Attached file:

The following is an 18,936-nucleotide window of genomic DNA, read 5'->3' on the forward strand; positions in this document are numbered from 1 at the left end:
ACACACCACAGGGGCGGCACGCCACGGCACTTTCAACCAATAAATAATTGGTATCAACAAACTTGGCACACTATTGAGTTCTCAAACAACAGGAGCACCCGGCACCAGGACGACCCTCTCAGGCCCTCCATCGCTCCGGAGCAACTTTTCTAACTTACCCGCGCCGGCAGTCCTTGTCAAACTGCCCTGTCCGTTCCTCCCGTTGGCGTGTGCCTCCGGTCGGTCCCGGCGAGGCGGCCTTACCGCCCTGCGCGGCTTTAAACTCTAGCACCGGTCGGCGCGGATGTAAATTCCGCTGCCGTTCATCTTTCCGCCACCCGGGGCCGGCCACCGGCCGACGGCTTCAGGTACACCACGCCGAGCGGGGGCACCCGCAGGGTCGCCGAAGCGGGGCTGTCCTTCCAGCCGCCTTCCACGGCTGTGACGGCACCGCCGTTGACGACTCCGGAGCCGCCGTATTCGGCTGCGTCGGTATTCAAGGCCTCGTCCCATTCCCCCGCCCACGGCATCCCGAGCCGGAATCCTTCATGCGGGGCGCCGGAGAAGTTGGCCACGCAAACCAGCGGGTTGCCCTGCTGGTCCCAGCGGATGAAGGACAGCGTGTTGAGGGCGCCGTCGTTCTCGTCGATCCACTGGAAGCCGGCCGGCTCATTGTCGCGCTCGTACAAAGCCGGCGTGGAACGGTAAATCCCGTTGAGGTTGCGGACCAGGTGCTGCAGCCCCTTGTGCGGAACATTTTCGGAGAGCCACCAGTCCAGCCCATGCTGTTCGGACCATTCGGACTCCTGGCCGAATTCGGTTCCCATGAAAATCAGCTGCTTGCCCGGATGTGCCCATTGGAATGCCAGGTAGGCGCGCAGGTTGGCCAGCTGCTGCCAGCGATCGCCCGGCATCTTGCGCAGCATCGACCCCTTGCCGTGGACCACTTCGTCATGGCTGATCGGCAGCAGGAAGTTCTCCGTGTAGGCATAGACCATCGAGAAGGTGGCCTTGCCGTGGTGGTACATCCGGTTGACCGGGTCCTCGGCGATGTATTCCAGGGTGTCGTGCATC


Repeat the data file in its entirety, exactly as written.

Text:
The following is an 18,936-nucleotide window of genomic DNA, read 5'->3' on the forward strand; positions in this document are numbered from 1 at the left end:
ACACACCACAGGGGCGGCACGCCACGGCACTTTCAACCAATAAATAATTGGTATCAACAAACTTGGCACACTATTGAGTTCTCAAACAACAGGAGCACCCGGCACCAGGACGACCCTCTCAGGCCCTCCATCGCTCCGGAGCAACTTTTCTAACTTACCCGCGCCGGCAGTCCTTGTCAAACTGCCCTGTCCGTTCCTCCCGTTGGCGTGTGCCTCCGGTCGGTCCCGGCGAGGCGGCCTTACCGCCCTGCGCGGCTTTAAACTCTAGCACCGGTCGGCGCGGATGTAAATTCCGCTGCCGTTCATCTTTCCGCCACCCGGGGCCGGCCACCGGCCGACGGCTTCAGGTACACCACGCCGAGCGGGGGCACCCGCAGGGTCGCCGAAGCGGGGCTGTCCTTCCAGCCGCCTTCCACGGCTGTGACGGCACCGCCGTTGACGACTCCGGAGCCGCCGTATTCGGCTGCGTCGGTATTCAAGGCCTCGTCCCATTCCCCCGCCCACGGCATCCCGAGCCGGAATCCTTCATGCGGGGCGCCGGAGAAGTTGGCCACGCAAACCAGCGGGTTGCCCTGCTGGTCCCAGCGGATGAAGGACAGCGTGTTGAGGGCGCCGTCGTTCTCGTCGATCCACTGGAAGCCGGCCGGCTCATTGTCGCGCTCGTACAAAGCCGGCGTGGAACGGTAAATCCCGTTGAGGTTGCGGACCAGGTGCTGCAGCCCCTTGTGCGGAACATTTTCGGAGAGCCACCAGTCCAGCCCATGCTGTTCGGACCATTCGGACTCCTGGCCGAATTCGGTTCCCATGAAAATCAGCTGCTTGCCCGGATGTGCCCATTGGAATGCCAGGTAGGCGCGCAGGTTGGCCAGCTGCTGCCAGCGATCGCCCGGCATCTTGCGCAGCATCGACCCCTTGCCGTGGACCACTTCGTCATGGCTGATCGGCAGCAGGAAGTTCTCCGTGTAGGCATAGACCATCGAGAAGGTGGCCTTGCCGTGGTGGTACATCCGGTTGACCGGGTCCTCGGCGATGTATTCCAGGGTGTCGTGCATC